Wednesday, July 29, 2009

Stop The Closure of Hemet-Ryan Gliderport

Join SSHT and Write the Supervisor in Charge!

As the first (of possibly many) steps, we need to organize ourselves and communicate to the politicians our displeasure with the closing of Hemet Ryan to gliders. With Oct 1st coming soon this need is immediate, so please do these two things TODAY.

1- Write and encourage everyone possible to write to Supervisor Stone expressing their displeasure with the loss of soaring at Hemet Ryan to the aviation community.
2- For further updates, join the Save Soaring at Hemet Today (SSHT) Google News Group at:

The county supervisor over Hemet Ryan is Jeff Stone, Riverside County Supervisor, Third District. His address is:

Supervisor Jeff Stone
43950 E. Acacia, Suite A
Hemet, CA 92543

Perhaps easier, Supervisor Stone has a website with a “Constituent Assistance Request Form” at

• State that you are against the closing of Hemet Ryan to glider operations in the first sentence.

• Ask that Supervisor Jeff Stone assist in preventing the closure.

• State that in your “pilot’s opinion” from actually flying at the site that the operation of Runway 23 is historically safe and future improvements are easily attainable.

• State there is no acceptable local alternative airport for soaring at Hemet

• If you live in Riverside County, do state that you do.

Who should write? As many as possible…everyone (not just pilots) who wants to see soaring continue at Hemet Ryan.

The SSHT Google NewsGroup is at:

Sunday, July 26, 2009

Hot and Stable

Although this weekend wasn't as blisteringly hot as last weekend, it was still about 98F and quite humid. The various forecasts predicted possibly good soaring, but it was not to be. I think the main reason was a very strong inversion. As part of my morning weather analysis, I use a little web site from NOAA which provides an interpolated "sounding" plot for most any airport. (You can find it at I use the one for March Air Reserve Base, which is pretty close to Hemet. It showed a very strong inversion at 5,000 MSL, effectively putting a lid on most thermal activity. It also showed an interesting convergence of the temperature and dew point from 18,000 to 25,000. Which means if you could get up high, you'd find thick cumulus clouds. By 10:30 there were already cumulonimbus forming at about 13,000 over the mountains. They overdeveloped and it looked like they produced rain all afternoon.

So I just planned to do another commercial/instructor practice flight in a Blanik. I always hope to find some lift to offset the stalls and slips I'm practicing. A few guys reported some thermals in midafternoon, but due to insufficient tow plane capacity, I didn't get up until after 3:30, and what little lift there may have been was gone. I spent much of the afternoon pushing gliders around, running the wing for others, and waiting in the hot sun.

I practiced boxing the wake, removing slack line on tow, then shallow slow-flight turns, incipient stalls, speed control while entering turns, and a full stall. There was a little zero-sink air and a little strong sink. I flew over the airport to review the pattern for the power runway - the examiner may want me to fly a pattern on the other side with the power traffic, so I plan to practice that one day soon.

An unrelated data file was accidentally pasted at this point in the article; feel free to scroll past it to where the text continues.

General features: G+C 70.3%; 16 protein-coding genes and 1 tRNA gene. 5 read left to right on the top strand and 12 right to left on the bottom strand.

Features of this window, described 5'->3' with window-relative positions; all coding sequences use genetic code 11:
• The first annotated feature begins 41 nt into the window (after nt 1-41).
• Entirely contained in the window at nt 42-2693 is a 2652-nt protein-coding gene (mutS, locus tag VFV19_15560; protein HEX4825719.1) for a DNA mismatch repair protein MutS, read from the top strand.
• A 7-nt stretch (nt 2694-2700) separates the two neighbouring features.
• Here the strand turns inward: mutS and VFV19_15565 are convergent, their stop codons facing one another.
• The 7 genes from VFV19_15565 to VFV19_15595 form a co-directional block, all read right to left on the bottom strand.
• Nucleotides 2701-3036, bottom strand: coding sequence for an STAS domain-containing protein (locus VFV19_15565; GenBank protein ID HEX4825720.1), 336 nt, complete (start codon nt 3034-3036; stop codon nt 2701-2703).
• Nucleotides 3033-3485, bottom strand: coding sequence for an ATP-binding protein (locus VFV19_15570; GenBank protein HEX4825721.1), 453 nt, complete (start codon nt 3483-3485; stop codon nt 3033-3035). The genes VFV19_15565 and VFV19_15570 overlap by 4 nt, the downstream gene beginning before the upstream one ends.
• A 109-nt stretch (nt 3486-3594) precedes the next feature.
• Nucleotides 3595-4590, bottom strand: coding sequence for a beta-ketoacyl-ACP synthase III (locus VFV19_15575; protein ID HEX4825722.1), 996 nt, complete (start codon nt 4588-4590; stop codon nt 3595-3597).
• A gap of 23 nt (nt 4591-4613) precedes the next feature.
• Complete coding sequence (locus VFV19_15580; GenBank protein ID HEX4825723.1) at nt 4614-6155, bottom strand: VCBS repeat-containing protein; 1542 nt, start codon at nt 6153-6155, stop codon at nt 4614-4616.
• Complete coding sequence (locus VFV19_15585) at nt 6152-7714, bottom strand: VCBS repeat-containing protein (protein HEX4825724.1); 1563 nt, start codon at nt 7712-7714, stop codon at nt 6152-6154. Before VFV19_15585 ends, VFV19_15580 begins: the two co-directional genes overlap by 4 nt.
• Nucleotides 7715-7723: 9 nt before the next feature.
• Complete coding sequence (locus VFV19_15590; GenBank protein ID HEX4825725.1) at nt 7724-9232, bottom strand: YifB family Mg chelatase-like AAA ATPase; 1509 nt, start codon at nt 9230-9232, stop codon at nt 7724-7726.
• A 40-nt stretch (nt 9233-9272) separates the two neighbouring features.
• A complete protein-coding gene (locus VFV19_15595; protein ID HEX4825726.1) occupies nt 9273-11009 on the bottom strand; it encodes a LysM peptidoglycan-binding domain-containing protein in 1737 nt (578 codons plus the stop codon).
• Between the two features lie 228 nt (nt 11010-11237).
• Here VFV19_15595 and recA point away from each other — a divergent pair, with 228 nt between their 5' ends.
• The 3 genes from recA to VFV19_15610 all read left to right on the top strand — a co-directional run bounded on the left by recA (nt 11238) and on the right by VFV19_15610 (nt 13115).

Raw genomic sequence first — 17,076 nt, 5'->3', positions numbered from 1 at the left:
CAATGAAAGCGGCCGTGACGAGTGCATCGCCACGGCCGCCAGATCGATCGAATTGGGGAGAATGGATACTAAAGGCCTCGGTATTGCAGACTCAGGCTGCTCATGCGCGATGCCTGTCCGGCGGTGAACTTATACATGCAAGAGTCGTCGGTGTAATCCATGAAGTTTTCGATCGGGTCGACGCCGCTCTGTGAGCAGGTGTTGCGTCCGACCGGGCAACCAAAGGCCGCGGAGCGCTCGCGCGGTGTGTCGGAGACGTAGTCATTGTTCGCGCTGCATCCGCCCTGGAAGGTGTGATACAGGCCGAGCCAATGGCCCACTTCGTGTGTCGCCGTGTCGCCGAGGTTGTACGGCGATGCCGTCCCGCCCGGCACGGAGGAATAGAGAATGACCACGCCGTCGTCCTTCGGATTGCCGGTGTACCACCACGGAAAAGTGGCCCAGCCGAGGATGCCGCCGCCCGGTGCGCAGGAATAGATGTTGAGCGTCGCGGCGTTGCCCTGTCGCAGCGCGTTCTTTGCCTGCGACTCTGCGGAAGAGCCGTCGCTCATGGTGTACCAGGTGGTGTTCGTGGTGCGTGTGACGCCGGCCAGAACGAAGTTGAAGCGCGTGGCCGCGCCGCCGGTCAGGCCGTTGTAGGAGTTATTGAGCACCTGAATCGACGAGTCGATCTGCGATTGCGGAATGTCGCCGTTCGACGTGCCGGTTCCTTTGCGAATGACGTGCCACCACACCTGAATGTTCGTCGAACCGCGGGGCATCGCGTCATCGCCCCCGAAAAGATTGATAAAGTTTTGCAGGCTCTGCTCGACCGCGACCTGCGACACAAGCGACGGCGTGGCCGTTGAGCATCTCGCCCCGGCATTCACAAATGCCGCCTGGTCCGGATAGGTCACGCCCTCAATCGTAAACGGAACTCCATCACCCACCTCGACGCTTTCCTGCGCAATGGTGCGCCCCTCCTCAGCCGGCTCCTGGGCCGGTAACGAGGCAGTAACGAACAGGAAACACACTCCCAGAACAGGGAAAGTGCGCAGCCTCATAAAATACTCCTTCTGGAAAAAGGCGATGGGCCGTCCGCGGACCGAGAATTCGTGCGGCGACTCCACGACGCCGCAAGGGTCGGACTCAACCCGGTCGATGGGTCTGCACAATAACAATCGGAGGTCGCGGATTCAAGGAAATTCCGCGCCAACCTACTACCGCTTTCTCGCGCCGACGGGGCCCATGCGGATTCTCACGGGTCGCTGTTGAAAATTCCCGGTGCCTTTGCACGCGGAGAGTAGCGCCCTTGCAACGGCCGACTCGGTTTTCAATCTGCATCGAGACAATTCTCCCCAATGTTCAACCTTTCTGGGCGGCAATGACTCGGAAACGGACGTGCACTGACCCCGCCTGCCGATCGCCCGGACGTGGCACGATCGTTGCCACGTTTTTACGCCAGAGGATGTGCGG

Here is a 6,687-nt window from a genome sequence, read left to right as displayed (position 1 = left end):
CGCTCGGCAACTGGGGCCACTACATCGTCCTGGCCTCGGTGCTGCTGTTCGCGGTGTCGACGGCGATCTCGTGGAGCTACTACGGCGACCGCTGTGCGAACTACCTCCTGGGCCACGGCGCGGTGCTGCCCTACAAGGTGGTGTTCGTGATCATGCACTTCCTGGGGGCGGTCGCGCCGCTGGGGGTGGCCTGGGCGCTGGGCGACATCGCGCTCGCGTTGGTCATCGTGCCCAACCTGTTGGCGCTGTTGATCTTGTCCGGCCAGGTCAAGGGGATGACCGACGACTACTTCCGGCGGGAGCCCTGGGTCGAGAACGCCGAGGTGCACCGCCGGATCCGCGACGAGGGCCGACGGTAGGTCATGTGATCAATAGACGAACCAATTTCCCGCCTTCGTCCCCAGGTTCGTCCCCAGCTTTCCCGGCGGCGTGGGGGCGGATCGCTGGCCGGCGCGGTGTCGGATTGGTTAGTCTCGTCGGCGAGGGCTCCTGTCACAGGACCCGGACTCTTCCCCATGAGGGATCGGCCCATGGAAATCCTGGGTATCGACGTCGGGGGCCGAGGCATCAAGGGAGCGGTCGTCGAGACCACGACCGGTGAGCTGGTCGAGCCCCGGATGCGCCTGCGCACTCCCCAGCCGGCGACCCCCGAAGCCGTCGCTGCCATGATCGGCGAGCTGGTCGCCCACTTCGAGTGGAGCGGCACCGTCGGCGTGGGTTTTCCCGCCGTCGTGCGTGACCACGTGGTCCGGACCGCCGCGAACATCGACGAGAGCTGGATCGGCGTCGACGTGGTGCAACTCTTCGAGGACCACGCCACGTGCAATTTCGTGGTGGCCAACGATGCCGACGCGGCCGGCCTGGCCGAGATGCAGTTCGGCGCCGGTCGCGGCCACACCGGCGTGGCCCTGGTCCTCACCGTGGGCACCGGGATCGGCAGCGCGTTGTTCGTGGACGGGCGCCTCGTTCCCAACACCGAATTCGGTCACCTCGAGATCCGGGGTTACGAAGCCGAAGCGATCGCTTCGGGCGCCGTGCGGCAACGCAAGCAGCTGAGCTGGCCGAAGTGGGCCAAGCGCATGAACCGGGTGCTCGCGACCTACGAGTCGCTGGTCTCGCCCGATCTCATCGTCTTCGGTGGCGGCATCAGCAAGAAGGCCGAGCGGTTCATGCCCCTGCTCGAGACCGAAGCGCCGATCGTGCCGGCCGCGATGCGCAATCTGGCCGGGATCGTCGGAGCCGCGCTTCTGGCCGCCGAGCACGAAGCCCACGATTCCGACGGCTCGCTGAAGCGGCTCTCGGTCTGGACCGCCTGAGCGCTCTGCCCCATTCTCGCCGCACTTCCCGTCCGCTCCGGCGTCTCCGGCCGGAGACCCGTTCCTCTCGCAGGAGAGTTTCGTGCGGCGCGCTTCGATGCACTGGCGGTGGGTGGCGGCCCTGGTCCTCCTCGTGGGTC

As described before, I'm practicing flying the pattern with no drag devices (flaps or spoilers) because that seems to be an item on the commercial practical test. I think my directional control in the forward slip for the full downwind leg was really good, as well as a turning slip to the base leg. And I made sure to be looking for traffic in both patterns the whole time - that's another item the examiner is strict about, but it's always been a good habit of mine anyway.

Once on final approach, it became obvious I was not going to need to reverse my forward slip direction as I had been planning to practice. I was not going to need any slip at all... in fact, I was going to land short. What the...?? Only later when I thought about it did I figure out what had happened and why:
  1. During the 45-degree leg (the pattern entry), for some reason I had a hard time spotting the wind sock. I knew that there had been a fairly strong wind, about 14-18 knots when I took off, and I wanted to be sure to know what it was doing so I could plan my slipping pattern. That turned out to be a bigger distraction than I realized.

  2. I switched over to AWOS to get the wind, and waiting for it consumed most of my 45-leg time, putting me a little behind with my downwind turn, slip setup, and radio call.

  3. So although I got the wind direction right, I failed to adjust my pattern speed for the wind strength. That had little effect on downwind and base, but when I turned final, that insufficient airspeed meant that I didn't penetrate the now-headwind, and I ended up short... and wondering why.
So what I learned is that I should get the wind from AWOS well in advance of entering the pattern, so I'm not rushed. Then make sure to use the "S" for speed in the checklist to choose my pattern speed as well as compensate for the wind direction. That's second nature on a normal pattern, but for this no-drag-device approach, I've been thinking too much about the wind direction for the slip, and not enough about the whole FUSTALL checklist. More to practice! I'm planning to fly every weekend that I'm in town in August and September.